Two labels:

 This is a proxy for the Socioeconomic Status (SES) of a passenger and is categorized as upper, middle, and lower. In particular, 1 = 1^{st}, 2 = 2^{nd}, 3 = 3^{rd}. 
 Male or female. 
 Age in years. 
 This signifies family relations as follows:

 In the dataset, family relations are defined as follows:
Some children traveled only with a nanny, therefore parch=0 for them. 
 Ticket number. 
 Passenger ticket fare. 
cabin  Cabin number. 
 Three ports:

Now the question would be: using this labeled data, can we draw some straightforward conclusions? Say that being a woman, being in first class, and being a child were all factors that could boost a passenger's chances of survival during this disaster.
To solve this problem, we can start from the basic MLP, which is one of the oldest deep learning algorithms. For this, we use the Sparkbased MultilayerPerceptronClassifier
. At this point, you might be wondering why I am talking about Spark since it is not a DL library. However, Spark has an MLP implementation, which would be enough to serve our objective.
Then from the next chapter, we'll gradually start using more robust DNN by using DeepLearning4J, a JVMbased framework for developing deep learning applications. So let's see how to configure our Spark environment.
I am assuming that Java is already installed on your machine and the JAVA_HOME
is set too. Also, I'm assuming that your IDE has the Maven plugin installed. If so, then just create a Maven project and add the project properties as follows:
<properties> <project.build.sourceEncoding>UTF8</project.build.sourceEncoding> <java.version>1.8</java.version> <jdk.version>1.8</jdk.version> <spark.version>2.3.0</spark.version> </properties>
In the preceding tag, I specified Spark (that is, 2.3.0), but you can adjust it. Then add the following dependencies in the pom.xml
file:
<dependencies> <dependency> <groupId>org.apache.spark</groupId> <artifactId>sparkcore_2.11</artifactId> <version>${spark.version}</version> </dependency> <dependency> <groupId>org.apache.spark</groupId> <artifactId>sparksql_2.11</artifactId> <version>${spark.version}</version> </dependency> <dependency> <groupId>org.apache.spark</groupId> <artifactId>sparkmllib_2.11</artifactId> <version>${spark.version}</version> </dependency> <dependency> <groupId>org.apache.spark</groupId> <artifactId>sparkgraphx_2.11</artifactId> <version>${spark.version}</version> </dependency> <dependency> <groupId>org.apache.spark</groupId> <artifactId>sparkyarn_2.11</artifactId> <version>${spark.version}</version> </dependency> <dependency> <groupId>org.apache.spark</groupId> <artifactId>sparknetworkshuffle_2.11</artifactId> <version>${spark.version}</version> </dependency> <dependency> <groupId>org.apache.spark</groupId> <artifactId>sparkstreamingflume_2.11</artifactId> <version>${spark.version}</version> </dependency> <dependency> <groupId>com.databricks</groupId> <artifactId>sparkcsv_2.11</artifactId> <version>1.3.0</version> </dependency> </dependencies>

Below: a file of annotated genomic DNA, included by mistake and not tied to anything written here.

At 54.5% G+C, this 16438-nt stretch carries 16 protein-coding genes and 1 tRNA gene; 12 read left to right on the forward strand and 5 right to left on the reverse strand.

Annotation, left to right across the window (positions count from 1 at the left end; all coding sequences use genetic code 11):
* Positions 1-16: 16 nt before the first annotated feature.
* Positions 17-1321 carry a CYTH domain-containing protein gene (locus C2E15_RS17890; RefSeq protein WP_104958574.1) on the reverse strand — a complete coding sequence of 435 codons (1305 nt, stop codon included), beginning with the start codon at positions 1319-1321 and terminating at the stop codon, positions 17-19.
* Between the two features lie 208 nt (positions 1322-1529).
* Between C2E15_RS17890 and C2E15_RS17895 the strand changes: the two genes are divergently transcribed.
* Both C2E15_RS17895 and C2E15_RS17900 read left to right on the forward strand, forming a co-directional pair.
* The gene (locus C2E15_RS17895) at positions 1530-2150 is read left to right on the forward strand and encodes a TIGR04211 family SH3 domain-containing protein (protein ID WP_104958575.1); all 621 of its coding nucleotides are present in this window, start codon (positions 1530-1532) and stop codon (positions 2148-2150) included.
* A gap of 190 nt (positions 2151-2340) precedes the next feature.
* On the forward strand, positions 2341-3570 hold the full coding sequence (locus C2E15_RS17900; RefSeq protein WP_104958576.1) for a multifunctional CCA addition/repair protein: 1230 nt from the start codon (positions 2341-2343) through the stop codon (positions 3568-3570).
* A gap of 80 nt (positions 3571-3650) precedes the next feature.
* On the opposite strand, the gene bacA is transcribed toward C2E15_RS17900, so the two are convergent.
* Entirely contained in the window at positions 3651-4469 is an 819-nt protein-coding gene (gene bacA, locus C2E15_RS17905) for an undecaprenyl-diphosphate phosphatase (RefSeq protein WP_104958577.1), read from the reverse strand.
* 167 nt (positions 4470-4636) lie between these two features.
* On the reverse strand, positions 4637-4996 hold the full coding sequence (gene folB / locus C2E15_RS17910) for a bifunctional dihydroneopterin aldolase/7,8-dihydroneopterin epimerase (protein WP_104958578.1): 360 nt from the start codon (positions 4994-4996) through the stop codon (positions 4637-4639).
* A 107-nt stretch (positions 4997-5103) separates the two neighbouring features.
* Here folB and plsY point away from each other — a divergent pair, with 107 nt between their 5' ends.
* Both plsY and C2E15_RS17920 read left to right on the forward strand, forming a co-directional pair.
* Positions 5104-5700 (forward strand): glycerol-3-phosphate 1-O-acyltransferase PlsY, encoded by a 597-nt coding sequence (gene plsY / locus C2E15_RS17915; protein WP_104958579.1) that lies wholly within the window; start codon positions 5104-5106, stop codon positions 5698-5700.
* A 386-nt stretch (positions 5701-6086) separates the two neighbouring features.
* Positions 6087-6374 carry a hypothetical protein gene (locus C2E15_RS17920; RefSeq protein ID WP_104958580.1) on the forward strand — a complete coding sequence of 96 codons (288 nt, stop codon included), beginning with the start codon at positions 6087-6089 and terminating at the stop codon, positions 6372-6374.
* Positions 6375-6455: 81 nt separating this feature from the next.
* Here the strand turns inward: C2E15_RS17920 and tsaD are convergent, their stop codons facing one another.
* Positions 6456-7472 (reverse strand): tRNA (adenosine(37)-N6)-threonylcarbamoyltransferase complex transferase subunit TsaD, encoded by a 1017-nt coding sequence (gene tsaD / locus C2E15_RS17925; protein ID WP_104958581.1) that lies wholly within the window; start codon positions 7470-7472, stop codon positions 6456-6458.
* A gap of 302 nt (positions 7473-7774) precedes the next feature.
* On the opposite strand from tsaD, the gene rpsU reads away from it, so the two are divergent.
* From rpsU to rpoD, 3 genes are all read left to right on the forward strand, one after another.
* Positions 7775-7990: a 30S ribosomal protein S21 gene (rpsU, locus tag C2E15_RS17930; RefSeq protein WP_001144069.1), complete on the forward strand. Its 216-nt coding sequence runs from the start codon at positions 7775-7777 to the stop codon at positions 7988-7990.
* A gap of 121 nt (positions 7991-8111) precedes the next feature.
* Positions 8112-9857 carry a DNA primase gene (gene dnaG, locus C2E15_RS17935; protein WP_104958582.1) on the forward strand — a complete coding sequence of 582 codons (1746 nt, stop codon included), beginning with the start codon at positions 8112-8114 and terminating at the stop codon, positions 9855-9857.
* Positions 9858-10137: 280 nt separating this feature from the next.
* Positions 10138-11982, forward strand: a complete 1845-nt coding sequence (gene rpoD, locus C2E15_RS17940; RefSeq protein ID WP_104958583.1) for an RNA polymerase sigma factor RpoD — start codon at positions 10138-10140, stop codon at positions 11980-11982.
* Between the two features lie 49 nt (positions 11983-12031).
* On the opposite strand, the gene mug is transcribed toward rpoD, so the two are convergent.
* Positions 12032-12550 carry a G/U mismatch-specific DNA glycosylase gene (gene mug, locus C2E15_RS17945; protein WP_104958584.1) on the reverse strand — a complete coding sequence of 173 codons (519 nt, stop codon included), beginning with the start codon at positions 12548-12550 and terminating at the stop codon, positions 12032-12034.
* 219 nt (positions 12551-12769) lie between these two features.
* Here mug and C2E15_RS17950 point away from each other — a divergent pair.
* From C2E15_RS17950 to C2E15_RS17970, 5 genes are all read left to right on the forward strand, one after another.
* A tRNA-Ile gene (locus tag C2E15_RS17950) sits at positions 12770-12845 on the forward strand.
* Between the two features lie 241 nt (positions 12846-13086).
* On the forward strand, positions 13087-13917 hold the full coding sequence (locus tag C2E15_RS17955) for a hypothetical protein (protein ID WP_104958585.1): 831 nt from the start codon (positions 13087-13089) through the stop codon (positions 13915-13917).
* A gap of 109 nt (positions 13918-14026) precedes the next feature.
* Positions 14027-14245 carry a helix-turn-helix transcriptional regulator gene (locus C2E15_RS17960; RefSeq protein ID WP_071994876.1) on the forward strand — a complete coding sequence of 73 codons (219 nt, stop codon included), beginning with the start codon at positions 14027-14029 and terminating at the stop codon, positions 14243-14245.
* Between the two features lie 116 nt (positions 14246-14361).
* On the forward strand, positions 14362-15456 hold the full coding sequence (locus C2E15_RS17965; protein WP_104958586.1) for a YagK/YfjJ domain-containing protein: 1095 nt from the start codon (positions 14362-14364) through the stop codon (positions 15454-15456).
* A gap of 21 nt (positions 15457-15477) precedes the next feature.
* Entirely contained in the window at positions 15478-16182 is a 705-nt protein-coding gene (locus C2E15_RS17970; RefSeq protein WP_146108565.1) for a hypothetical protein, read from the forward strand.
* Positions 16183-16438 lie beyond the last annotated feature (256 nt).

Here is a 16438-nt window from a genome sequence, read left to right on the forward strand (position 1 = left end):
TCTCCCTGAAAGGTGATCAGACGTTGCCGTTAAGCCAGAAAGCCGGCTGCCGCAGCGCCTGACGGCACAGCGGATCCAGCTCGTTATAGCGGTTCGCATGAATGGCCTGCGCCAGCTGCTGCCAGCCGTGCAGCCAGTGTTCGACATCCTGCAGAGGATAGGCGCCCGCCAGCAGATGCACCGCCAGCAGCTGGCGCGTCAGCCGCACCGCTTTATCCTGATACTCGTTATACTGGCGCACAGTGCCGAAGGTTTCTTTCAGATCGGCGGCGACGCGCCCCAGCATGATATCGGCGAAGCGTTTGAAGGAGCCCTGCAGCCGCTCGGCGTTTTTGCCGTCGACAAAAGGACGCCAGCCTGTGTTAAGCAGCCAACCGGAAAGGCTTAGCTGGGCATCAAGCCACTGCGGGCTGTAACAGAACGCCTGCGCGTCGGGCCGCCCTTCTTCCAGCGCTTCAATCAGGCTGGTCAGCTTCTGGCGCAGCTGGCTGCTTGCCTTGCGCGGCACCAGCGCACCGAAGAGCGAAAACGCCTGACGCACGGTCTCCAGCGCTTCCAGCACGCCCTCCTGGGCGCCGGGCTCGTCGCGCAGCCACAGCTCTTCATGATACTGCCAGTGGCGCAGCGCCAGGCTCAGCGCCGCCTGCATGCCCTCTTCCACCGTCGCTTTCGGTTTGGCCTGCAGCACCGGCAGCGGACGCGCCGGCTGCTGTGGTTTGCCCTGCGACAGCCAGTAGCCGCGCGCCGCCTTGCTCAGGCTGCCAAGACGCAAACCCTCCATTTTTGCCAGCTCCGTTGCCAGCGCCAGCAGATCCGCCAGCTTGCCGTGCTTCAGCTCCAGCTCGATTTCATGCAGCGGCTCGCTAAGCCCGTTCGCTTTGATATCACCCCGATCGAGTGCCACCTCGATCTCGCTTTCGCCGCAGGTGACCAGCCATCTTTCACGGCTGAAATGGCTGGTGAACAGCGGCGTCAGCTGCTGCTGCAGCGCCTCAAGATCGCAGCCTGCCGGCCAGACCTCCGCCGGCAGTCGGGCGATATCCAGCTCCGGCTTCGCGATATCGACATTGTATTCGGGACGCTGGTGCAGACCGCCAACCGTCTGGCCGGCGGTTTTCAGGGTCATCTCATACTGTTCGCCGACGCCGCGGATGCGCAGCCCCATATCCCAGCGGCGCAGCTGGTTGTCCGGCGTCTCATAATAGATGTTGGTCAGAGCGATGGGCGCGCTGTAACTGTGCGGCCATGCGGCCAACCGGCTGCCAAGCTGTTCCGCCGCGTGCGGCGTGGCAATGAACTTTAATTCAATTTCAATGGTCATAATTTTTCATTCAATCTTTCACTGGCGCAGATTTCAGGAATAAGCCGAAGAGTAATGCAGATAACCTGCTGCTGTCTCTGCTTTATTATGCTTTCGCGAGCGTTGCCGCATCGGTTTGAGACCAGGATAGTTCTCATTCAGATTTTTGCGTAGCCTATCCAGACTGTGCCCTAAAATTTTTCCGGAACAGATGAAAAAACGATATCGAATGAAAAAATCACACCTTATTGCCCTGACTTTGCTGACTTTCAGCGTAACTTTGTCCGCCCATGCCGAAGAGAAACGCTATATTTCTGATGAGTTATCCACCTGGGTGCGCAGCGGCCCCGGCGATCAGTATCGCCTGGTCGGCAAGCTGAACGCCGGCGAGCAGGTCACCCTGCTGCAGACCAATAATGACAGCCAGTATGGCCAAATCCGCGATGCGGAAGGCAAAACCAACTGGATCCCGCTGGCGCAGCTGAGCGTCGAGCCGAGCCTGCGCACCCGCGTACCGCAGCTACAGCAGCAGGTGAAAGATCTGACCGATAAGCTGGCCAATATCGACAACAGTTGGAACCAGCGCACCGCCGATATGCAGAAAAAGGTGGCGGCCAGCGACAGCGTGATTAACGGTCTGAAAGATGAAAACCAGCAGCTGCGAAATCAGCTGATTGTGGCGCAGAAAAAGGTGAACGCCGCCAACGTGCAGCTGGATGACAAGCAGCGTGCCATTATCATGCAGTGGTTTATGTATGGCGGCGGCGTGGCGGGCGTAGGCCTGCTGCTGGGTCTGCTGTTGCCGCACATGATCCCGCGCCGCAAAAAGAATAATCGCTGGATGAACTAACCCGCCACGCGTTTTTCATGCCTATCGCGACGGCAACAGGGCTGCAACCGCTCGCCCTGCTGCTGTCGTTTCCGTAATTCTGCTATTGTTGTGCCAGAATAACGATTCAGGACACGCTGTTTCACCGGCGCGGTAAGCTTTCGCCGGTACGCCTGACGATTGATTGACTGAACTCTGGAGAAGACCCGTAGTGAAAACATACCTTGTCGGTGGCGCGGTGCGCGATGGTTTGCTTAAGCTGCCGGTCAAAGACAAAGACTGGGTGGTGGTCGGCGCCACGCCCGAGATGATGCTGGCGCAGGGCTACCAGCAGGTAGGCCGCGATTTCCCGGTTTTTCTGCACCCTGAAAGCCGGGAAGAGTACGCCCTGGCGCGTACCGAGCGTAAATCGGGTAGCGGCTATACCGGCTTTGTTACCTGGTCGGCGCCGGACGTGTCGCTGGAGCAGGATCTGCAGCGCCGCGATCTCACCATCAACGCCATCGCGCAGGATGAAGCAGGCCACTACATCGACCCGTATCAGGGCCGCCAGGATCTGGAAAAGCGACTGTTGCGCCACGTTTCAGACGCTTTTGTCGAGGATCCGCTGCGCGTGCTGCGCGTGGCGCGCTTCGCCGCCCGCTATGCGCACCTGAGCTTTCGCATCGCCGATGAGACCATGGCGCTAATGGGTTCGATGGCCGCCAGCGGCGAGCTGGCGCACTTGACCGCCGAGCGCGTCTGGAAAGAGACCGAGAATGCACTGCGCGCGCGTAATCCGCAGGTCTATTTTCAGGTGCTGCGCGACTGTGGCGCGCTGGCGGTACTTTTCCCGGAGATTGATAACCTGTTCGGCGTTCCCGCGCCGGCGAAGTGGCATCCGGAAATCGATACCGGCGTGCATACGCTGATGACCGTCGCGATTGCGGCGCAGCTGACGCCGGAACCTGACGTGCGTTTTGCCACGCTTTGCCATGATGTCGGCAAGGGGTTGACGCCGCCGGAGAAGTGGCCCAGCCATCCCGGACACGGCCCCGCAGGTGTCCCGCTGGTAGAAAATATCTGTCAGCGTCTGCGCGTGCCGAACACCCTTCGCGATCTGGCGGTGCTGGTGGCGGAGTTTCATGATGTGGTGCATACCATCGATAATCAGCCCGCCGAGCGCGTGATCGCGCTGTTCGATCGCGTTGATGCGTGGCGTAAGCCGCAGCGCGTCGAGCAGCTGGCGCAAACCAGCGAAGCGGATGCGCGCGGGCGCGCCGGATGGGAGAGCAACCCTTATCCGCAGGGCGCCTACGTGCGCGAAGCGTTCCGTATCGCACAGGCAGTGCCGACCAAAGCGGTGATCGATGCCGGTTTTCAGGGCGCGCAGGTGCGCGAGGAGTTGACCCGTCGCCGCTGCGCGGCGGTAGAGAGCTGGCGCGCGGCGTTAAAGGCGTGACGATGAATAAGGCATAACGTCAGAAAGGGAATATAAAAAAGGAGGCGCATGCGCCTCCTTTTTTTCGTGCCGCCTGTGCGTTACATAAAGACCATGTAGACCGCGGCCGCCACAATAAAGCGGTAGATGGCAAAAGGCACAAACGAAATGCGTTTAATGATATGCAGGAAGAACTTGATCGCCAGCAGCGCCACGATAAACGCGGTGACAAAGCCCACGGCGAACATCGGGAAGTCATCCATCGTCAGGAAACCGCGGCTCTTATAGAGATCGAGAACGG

Then if everything goes smoothly, all the JAR files will be downloaded in the project home as Maven dependencies. Alright! Then we can start writing the code.
In this subsection, we will see some basic feature engineering and dataset preparation that can be fed into the MLP classifier. So let's start by creating SparkSession
, which is the gateway to access Spark:
SparkSession spark = SparkSession .builder() .master("local[*]") .config("spark.sql.warehouse.dir", "/tmp/spark") .appName("SurvivalPredictionMLP") .getOrCreate();
Then let's read the training set and see a glimpse of it:
Dataset<Row> df = spark.sqlContext()
.read()
.format("com.databricks.spark.csv")
.option("header", "true")
.option("inferSchema", "true")
.load("data/train.csv");
df.show();
A snapshot of the dataset can be seen as follows:
A snapshot of the Titanic survival dataset
Now we can see that the training set has both categorical as well as numerical features. In addition, some features are not important, such as PassengerID
, Ticket
, and so on. The same also applies to the Name
feature unless we manually create some features based on the title. However, let's keep it simple. Nevertheless, some columns contain null values. Therefore, lots of consideration and cleaning are required.
I ignore the PassengerId
, Name
, and Ticket
columns. Apart from these, the Sex
column is categorical, so I've encoded the passengers based on male
and female
. Then the Embarked
column is encoded too. We can encode S
as 0
, C
as 1
, and Q
as 2
.
For this also, we can write userdefinedfunctions (also known as UDFs) called normSex
and normEmbarked
for Sex
and Embarked
, respectively. Let's see their signatures:
privatestatic UDF1<String,Option<Integer>> normEmbarked=(String d) > { if (null == d) return Option.apply(null); else { if (d.equals("S")) return Some.apply(0); elseif (d.equals("C")) return Some.apply(1); else return Some.apply(2); } };
Therefore, this UDF takes a String
type and encodes as an integer. Now the normSex
UDF also works similarly:
privatestatic UDF1<String, Option<Integer>> normSex = (String d) > { if (null == d) return Option.apply(null); else { if (d.equals("male")) return Some.apply(0); else return Some.apply(1); } };
So we can now select only useful columns but for the Sex
and Embarked
columns with the aforementioned UDFs:
Dataset<Row> projection = df.select(
col("Survived"),
col("Fare"),
callUDF("normSex", col("Sex")).alias("Sex"),